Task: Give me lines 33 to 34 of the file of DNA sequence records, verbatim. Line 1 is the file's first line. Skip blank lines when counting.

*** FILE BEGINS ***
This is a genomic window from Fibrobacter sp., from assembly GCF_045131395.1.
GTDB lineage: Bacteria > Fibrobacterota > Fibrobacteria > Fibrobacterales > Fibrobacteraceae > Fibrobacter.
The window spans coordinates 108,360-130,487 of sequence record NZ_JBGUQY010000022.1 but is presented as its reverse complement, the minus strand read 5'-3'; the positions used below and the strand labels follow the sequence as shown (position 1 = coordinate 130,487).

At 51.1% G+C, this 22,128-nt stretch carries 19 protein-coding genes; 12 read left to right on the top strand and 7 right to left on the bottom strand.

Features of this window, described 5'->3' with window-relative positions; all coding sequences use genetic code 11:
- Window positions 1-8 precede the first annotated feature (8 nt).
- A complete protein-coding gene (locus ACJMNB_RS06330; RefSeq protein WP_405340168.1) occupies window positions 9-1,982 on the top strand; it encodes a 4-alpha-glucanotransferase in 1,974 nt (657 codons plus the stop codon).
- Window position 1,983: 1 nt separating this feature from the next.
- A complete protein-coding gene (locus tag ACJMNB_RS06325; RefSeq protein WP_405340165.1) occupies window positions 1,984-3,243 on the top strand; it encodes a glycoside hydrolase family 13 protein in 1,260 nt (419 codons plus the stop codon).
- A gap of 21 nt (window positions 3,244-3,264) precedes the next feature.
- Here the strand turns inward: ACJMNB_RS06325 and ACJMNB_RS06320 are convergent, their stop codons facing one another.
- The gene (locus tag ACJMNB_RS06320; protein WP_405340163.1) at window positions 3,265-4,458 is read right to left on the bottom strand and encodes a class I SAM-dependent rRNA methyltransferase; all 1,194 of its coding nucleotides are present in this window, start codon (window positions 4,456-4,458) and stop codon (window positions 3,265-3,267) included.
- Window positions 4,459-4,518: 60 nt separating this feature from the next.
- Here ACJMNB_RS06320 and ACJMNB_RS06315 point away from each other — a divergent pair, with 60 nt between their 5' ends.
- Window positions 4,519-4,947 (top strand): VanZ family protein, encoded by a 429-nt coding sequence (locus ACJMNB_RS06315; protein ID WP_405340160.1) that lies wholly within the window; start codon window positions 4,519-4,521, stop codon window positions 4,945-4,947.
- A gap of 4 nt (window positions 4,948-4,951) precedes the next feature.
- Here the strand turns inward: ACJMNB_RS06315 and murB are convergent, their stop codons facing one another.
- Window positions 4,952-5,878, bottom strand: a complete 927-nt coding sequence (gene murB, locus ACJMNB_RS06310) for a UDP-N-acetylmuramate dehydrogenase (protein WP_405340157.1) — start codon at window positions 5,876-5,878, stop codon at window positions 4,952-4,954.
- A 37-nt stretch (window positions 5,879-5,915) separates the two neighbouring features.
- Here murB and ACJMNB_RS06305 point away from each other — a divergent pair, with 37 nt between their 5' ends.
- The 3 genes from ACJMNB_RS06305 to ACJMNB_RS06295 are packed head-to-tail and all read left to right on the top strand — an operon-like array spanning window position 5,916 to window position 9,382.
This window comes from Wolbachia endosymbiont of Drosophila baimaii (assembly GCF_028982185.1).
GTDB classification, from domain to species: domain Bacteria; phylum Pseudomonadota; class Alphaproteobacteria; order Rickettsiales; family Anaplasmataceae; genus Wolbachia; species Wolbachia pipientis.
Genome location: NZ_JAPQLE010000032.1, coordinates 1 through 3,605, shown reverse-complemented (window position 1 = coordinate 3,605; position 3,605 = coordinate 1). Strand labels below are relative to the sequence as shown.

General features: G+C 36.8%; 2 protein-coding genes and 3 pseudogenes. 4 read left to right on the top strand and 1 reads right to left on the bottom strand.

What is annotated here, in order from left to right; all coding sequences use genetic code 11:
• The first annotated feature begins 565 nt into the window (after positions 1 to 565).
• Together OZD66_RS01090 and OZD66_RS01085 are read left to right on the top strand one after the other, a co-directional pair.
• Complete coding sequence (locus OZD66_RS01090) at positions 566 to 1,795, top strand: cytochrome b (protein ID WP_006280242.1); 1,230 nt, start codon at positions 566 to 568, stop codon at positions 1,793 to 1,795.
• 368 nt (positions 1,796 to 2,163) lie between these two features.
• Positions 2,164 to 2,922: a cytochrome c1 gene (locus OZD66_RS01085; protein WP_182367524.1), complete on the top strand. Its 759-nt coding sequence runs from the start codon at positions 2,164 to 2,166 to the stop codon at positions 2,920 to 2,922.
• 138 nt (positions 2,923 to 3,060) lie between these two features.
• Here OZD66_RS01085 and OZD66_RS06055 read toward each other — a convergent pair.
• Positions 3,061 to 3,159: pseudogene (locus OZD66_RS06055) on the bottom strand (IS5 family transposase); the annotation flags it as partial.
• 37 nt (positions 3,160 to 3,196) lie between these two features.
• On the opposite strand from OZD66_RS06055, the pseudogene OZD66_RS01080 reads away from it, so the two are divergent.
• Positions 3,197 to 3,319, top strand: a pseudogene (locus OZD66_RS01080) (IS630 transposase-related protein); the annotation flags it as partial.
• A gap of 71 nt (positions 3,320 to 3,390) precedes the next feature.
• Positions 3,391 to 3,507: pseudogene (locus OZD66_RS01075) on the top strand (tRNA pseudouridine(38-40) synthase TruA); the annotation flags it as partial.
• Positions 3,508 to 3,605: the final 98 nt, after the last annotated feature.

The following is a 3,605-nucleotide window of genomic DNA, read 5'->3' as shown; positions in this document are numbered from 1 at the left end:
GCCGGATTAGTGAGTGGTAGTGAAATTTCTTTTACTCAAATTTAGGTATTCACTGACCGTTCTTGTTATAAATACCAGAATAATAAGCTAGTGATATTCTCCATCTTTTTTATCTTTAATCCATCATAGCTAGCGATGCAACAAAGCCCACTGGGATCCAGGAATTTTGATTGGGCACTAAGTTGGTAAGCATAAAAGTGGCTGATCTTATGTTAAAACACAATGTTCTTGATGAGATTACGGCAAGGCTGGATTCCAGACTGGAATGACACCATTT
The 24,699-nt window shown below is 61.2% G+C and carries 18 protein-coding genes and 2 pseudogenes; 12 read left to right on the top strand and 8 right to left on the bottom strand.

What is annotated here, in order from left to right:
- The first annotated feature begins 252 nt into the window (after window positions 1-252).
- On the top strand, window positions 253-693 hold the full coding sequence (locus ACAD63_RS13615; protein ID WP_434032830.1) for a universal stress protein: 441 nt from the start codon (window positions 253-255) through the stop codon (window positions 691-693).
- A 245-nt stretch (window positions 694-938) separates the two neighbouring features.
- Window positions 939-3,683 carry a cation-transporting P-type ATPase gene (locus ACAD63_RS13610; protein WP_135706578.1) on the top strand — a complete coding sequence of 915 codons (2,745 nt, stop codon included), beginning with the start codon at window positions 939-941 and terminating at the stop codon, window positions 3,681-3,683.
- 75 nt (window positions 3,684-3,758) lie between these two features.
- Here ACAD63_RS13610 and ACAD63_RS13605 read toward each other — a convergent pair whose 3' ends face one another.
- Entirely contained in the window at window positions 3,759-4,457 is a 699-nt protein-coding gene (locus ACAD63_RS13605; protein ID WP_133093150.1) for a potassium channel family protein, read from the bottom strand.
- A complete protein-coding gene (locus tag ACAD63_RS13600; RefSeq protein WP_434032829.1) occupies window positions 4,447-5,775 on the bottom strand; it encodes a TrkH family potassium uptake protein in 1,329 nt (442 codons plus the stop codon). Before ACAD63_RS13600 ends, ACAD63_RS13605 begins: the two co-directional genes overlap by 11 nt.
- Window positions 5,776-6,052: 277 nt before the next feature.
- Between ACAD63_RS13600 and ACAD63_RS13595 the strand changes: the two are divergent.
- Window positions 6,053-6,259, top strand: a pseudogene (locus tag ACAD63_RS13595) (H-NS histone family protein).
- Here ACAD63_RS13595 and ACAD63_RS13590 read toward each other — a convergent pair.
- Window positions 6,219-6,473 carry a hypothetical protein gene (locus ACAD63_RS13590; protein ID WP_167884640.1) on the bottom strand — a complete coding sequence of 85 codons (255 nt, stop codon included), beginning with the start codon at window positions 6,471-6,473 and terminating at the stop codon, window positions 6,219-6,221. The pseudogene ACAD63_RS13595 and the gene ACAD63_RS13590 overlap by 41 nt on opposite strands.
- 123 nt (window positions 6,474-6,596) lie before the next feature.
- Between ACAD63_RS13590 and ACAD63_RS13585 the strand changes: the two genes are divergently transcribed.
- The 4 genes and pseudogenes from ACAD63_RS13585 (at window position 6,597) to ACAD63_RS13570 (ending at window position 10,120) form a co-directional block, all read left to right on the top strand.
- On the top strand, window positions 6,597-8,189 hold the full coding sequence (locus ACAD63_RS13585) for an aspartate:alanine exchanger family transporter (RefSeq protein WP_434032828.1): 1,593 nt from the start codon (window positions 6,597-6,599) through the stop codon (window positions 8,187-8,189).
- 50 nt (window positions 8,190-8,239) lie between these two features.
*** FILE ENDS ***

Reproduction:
• Here OZD66_RS01085 and OZD66_RS06055 read toward each other — a convergent pair.
• Positions 3,061 to 3,159: pseudogene (locus OZD66_RS06055) on the bottom strand (IS5 family transposase); the annotation flags it as partial.